Sorry such a long-winded post. I'll be glad to help if you have other specific questions. Be sure to update this thread when you've completed your research and decided on a setup. I'd like to hear what you ended up with and the results you get. Warning, it can be costly to continue pursuing this course. Find some paying clients, and you won't have any trouble justifying the expense. Just because the girls are cute, doesn't mean they get a sitting with you for free. <- remember that. (I've learned the hard way...)
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Post Options Post Options   Quote kapuxino Quote  Post ReplyReply Direct Link To This Post Posted: 28 August 2007 at 16:50
Thanks H20boy! That's a lot of great info! I really apreciate your advice.

I'll the oportunity to shot on a pro studio in 2 or 3 weeks. One of my friend's sister has access to one. So I'll be able to try all the stuff and get a better idea of what I could get.


Originally posted by H20boy H20boy wrote:

If I could just figure out how to use my 5600HS flashes to work with these other strobes as slaves, I could elminate the need for the backlight strobe in the list. Until then...I had to buy another one.
I'm not sure since I have no experience with it, but I have read that there are adapters for the flash with a with pc sync socket... I think I have even see some on eBay. Tell my if you figure it out, I'm interested on this too, I have a Sigma EF-500 DG super and a Minolta Program 4000AF.


I think someone should make a guide or something about this, with stores where to buy the equipment and info. It would be helpful for many people, including myself :)

When I'd visited the studio I'll post more info, and of course once I'd build my home studio I'll post everything.

Edited by kapuxino - 28 August 2007 at 17:02
“Where there is joy there is creation. Where there is no joy there is no creation: know the nature of joy."



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Post Options Post Options   Quote H20boy Quote  Post ReplyReply Direct Link To This Post Posted: 28 August 2007 at 20:34
I'll add some pictures of the setup I use, maybe going over some good and poor features that I have run across in these lighting kits... and of course fix some formatting-spelling in my original post a little later, since it is a TP no. BTW, is TP in our acronymn list?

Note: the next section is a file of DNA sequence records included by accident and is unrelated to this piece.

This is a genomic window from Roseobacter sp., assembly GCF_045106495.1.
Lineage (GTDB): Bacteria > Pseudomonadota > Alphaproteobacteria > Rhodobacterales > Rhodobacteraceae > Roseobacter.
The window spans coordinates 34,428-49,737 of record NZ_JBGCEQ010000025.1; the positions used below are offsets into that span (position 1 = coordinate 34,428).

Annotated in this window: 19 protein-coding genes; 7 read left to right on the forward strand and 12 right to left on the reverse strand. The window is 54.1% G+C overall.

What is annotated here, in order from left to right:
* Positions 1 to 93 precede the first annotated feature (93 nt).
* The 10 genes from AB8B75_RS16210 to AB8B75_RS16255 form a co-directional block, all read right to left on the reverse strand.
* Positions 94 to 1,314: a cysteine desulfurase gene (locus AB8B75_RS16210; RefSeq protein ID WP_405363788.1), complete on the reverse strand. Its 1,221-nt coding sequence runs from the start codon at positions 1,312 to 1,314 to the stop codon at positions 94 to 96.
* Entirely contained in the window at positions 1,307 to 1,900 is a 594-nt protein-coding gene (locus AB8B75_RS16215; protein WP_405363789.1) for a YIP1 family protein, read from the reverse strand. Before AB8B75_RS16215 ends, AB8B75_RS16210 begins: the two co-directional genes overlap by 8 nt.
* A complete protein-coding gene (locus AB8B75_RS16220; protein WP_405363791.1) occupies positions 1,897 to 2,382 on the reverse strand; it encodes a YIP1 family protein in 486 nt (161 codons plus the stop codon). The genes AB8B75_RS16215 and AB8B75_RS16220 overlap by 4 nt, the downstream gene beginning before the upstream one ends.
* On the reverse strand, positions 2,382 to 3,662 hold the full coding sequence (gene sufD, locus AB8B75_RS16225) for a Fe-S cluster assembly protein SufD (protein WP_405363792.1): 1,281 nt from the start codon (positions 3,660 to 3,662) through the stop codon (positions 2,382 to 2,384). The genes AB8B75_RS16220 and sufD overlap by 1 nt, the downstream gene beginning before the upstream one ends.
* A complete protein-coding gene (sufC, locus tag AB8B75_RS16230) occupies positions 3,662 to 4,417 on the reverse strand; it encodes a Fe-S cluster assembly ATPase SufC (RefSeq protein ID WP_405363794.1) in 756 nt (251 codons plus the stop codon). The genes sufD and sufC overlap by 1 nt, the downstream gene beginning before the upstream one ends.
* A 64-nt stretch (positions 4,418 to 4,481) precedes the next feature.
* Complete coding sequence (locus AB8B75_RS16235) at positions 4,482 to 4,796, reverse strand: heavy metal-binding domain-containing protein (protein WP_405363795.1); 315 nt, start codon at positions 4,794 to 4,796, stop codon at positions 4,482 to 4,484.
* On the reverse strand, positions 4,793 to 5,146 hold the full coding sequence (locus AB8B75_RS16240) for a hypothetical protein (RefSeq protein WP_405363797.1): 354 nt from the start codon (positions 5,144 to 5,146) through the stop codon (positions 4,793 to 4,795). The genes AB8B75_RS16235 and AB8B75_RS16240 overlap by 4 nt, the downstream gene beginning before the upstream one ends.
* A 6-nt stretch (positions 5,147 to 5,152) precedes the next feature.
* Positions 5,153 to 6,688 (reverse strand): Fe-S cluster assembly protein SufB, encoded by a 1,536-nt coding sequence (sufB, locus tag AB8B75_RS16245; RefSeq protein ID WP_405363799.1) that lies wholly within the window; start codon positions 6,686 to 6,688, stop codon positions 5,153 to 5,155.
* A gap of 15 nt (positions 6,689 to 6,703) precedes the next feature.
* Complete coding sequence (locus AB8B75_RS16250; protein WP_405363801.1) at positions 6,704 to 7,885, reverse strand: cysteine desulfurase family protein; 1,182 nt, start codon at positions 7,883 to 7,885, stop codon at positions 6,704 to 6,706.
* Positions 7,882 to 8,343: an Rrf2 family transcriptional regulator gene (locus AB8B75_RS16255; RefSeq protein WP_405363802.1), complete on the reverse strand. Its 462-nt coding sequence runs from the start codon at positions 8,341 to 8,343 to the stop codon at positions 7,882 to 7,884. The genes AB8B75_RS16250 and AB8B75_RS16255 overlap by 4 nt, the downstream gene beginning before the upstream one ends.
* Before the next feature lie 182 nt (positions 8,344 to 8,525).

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Post Options Post Options   Quote vitor Quote  Post ReplyReply Direct Link To This Post Posted: 28 August 2007 at 21:19
H20boy,
I just made a test with my flash and using the adapter FS-1200 and a slave cell you can trigger the 5600 in synch with you're studio flashes. You can even add some PC Synch port to the flash with this setup and use the remote trigger you use for the studio flashes.
For controlling the power output you just need to select M in the 5600.

Regards.
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Post Options Post Options   Quote dogears Quote  Post ReplyReply Direct Link To This Post Posted: 29 August 2007 at 13:18
What about adding shots of the setup and some results. TIA :)
 



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Post Options Post Options   Quote kapuxino Quote  Post ReplyReply Direct Link To This Post Posted: 29 August 2007 at 13:29
Originally posted by dogears dogears wrote:

What about adding shots of the setup and some results. TIA :)

Yes, that would be nice. I want to see others people's setup. Some prices could be nice too!

I'm sure there are lot of people here on Dyxum with nice home studios, their knowledge and experecience on this matter is very useful for some of us! :)

Btw, is there a definitive anwser about how to connect an A100 to studio strobes without a wireless triger? Is some of these new hot shoes enough?
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Post Options Post Options   Quote Anssisa Quote  Post ReplyReply Direct Link To This Post Posted: 29 August 2007 at 14:05
More Content? i do not have my own studio, yet. But what i have, and what many others have done here in dyxum, is product photography. That is studiophotography as well, even if not ment for portrait shots. There have been som threads about setups but no TalkingPoint or a specialized thread for it so this is my attempt to start one. Please feel free to chim in on this:

To get a small product to fill the frame, a macro lens is preferable, or then extensiontubes. What I, and many others (like dCap) have found out, 50mm Macro is a good overall productshot lens. To get the small subject to fill the frame, Dof will be critically small. This means that shooting at small apertures, F8-F16 is usuall dependign on the subject size. Small rings and such might need even smaller aperture. A tripod might help when composing the picture.

For a simple product shot, a piece or two of white paper is almost enough. Place your subject on a white paper and put one paper behind it for background. If you only have the popupflash to work with, diffuse it with something, i.e an empty tea bag. Start by overexposing the background enough that it is white, but see to it that it does not "bleed" on the subject. What i mean is that the light starts to eat the contures of the subject. If you can, try to diminish the seam that comes from the background paper and the floor paper. It is also good to keep a distance from the background to the subject, and if possible, lift the subject a bit from the ground. This will make the background more out of focus.

In postprocessing on the PC with Levels and curves the background can be made totally white and the subject the way you want it to look. Remember to clean of any blemishes from the picture, dust that have been on the sensor and is shown due to small aperture, dust that is visible on the product or in the background. If the purpose is to promote a sale of used equipment, do not remove any scrathes or such, they need to be visible. If its a product shot for a company that sells new stuff, and the unit you shoot has scratshes that should not be there, do remove them :)
A simple and quite more elegant picture than a normal snapshot.!

The method described above will cause a highlight direct in the fron due to the popupflash above the camera. If an external flash is available, diffuse it and have it placed to either side of you. Test how the highlight behaves with different positioning (this means that the flash has to be wireless or corded).